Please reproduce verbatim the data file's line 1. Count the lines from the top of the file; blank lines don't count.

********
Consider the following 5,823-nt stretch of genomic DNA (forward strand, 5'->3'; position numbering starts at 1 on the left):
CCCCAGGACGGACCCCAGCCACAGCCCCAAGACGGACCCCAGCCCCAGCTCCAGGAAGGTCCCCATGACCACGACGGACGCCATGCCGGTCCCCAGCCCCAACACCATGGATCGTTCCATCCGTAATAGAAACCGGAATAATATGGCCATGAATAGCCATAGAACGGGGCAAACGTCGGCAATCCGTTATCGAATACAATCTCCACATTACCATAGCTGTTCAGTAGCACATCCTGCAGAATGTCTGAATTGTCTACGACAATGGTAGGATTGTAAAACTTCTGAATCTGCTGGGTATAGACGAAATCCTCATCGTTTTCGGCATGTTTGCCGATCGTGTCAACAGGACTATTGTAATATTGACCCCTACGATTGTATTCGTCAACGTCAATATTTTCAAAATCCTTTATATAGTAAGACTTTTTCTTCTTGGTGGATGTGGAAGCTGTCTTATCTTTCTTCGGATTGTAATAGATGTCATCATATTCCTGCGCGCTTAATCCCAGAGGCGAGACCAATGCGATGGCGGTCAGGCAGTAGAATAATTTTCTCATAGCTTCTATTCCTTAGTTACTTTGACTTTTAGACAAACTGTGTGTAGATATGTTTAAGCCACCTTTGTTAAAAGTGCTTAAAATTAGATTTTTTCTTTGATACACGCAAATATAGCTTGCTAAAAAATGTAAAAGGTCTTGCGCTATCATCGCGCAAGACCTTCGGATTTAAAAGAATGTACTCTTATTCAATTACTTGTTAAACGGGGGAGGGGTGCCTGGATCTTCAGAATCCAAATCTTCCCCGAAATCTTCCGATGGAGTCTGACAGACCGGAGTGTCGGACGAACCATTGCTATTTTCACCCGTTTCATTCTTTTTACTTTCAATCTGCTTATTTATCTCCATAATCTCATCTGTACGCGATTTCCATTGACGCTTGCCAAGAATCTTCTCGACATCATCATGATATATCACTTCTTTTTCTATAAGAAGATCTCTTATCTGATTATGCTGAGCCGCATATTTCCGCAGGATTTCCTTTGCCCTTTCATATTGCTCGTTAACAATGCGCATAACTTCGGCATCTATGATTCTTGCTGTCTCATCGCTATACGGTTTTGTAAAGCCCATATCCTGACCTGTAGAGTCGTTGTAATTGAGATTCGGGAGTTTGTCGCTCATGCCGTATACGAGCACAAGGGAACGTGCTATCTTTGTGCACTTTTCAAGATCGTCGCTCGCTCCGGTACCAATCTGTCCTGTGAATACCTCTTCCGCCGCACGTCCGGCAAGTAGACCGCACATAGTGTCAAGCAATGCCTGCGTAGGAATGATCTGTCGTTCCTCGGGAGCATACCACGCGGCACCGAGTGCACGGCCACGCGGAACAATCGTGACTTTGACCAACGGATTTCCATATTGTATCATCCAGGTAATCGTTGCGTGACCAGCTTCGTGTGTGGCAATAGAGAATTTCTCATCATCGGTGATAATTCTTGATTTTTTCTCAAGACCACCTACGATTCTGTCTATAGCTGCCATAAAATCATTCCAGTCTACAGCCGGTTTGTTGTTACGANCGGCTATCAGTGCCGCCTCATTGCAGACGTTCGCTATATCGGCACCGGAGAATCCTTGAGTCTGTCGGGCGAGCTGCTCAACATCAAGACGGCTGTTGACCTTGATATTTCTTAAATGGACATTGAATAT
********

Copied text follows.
Consider the following 5,823-nt stretch of genomic DNA (forward strand, 5'->3'; position numbering starts at 1 on the left):